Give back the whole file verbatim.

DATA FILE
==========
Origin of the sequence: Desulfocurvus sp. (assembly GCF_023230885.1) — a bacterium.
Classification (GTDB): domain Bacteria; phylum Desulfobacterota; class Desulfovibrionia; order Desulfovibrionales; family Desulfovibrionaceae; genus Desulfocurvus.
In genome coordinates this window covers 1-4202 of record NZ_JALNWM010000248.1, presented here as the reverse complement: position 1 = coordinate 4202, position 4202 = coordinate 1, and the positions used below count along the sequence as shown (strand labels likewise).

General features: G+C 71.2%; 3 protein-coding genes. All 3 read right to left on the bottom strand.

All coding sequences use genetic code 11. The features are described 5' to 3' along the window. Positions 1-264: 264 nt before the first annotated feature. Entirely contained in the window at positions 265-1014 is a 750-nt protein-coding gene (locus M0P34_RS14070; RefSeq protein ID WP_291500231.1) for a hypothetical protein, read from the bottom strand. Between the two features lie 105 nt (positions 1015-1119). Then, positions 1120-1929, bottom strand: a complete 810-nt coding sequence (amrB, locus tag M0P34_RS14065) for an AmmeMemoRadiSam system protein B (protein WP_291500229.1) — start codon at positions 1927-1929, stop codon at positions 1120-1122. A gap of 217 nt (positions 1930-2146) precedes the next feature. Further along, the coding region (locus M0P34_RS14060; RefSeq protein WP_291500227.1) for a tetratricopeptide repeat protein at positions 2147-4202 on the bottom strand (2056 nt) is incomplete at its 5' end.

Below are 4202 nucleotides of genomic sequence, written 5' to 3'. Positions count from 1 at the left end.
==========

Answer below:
Origin of the sequence: Desulfocurvus sp. (assembly GCF_023230885.1) — a bacterium.
Classification (GTDB): domain Bacteria; phylum Desulfobacterota; class Desulfovibrionia; order Desulfovibrionales; family Desulfovibrionaceae; genus Desulfocurvus.
In genome coordinates this window covers 1-4202 of record NZ_JALNWM010000248.1, presented here as the reverse complement: position 1 = coordinate 4202, position 4202 = coordinate 1, and the positions used below count along the sequence as shown (strand labels likewise).

General features: G+C 71.2%; 3 protein-coding genes. All 3 read right to left on the bottom strand.

All coding sequences use genetic code 11. The features are described 5' to 3' along the window. Positions 1-264: 264 nt before the first annotated feature. Entirely contained in the window at positions 265-1014 is a 750-nt protein-coding gene (locus M0P34_RS14070; RefSeq protein ID WP_291500231.1) for a hypothetical protein, read from the bottom strand. Between the two features lie 105 nt (positions 1015-1119). Then, positions 1120-1929, bottom strand: a complete 810-nt coding sequence (amrB, locus tag M0P34_RS14065) for an AmmeMemoRadiSam system protein B (protein WP_291500229.1) — start codon at positions 1927-1929, stop codon at positions 1120-1122. A gap of 217 nt (positions 1930-2146) precedes the next feature. Further along, the coding region (locus M0P34_RS14060; RefSeq protein WP_291500227.1) for a tetratricopeptide repeat protein at positions 2147-4202 on the bottom strand (2056 nt) is incomplete at its 5' end.

Below are 4202 nucleotides of genomic sequence, written 5' to 3'. Positions count from 1 at the left end.